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Weekend Reading: The Islamic Art Market

Just in case you’re seeking indoor shelter or solitude or just relaxing on this Labor Day weekend, I have a piece, plus a sidebar, in today’s Wall Street Journal on the Islamic art market. A lot has been happening in the art world regarding Islamic art — not just the opening of the Metropolitan Museum’s newly refurbished Islamic galleries last November and other museum gambits, but in the market, too. That’s mostly in London and hasn’t received the attention it deserves.

As major collector Nasser D. Khalili, an Iranian-born businessman and philanthropist, told me:

Twenty years ago, there would be 20 magnificent pieces and four people buying. Now there will be four major, important pieces if you’re lucky and 50 people buying.

There’s more coming in the museum world and the gallery world, and you’ll hear about it. So you might familiarize yourself with the situation — here’s the link to my article and one to the sidebar. Together, they have four items that will be up for sale this fall — a bowl, a ewer, a manuscript and a child’s sword — all worth a look.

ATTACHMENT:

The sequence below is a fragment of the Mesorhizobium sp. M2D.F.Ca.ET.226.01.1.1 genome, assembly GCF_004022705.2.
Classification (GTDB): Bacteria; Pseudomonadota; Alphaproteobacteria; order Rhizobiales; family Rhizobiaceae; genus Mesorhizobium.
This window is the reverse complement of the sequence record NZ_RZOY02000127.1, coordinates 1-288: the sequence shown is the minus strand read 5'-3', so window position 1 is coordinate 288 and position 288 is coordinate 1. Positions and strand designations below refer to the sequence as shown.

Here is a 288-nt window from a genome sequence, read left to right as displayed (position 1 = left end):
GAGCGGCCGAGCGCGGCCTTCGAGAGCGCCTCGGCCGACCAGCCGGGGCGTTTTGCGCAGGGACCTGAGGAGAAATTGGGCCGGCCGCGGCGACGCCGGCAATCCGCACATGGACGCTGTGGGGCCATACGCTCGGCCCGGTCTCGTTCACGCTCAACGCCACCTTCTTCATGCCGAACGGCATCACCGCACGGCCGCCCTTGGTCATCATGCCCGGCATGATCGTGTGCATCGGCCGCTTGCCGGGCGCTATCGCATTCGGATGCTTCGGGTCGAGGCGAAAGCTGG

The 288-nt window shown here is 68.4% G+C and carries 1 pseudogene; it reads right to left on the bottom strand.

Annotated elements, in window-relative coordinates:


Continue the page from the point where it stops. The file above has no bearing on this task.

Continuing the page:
In the interest of not repeating, I’m posting here the item that holds the world auction record for any Islamic work of art: an illustrated folio from the famed Shahnameh, a 16th-century manuscript (also known as the Book of Kings) chronicling Persian history, which sold at Sotheby’s in London in April 2011 for  just under £7.4 million. That price, which includes the buyer’s premium, far exceeded the presale estimate, which was estimate: £2-3 million, not including the commission.

It came from the famed collection of Stuart Cary Welch, a scholar-curator, and drew seven bidders, who competed for almost ten minutes. The buyer remains anonymous.

Photo Credit: Courtesy of Sotheby’s


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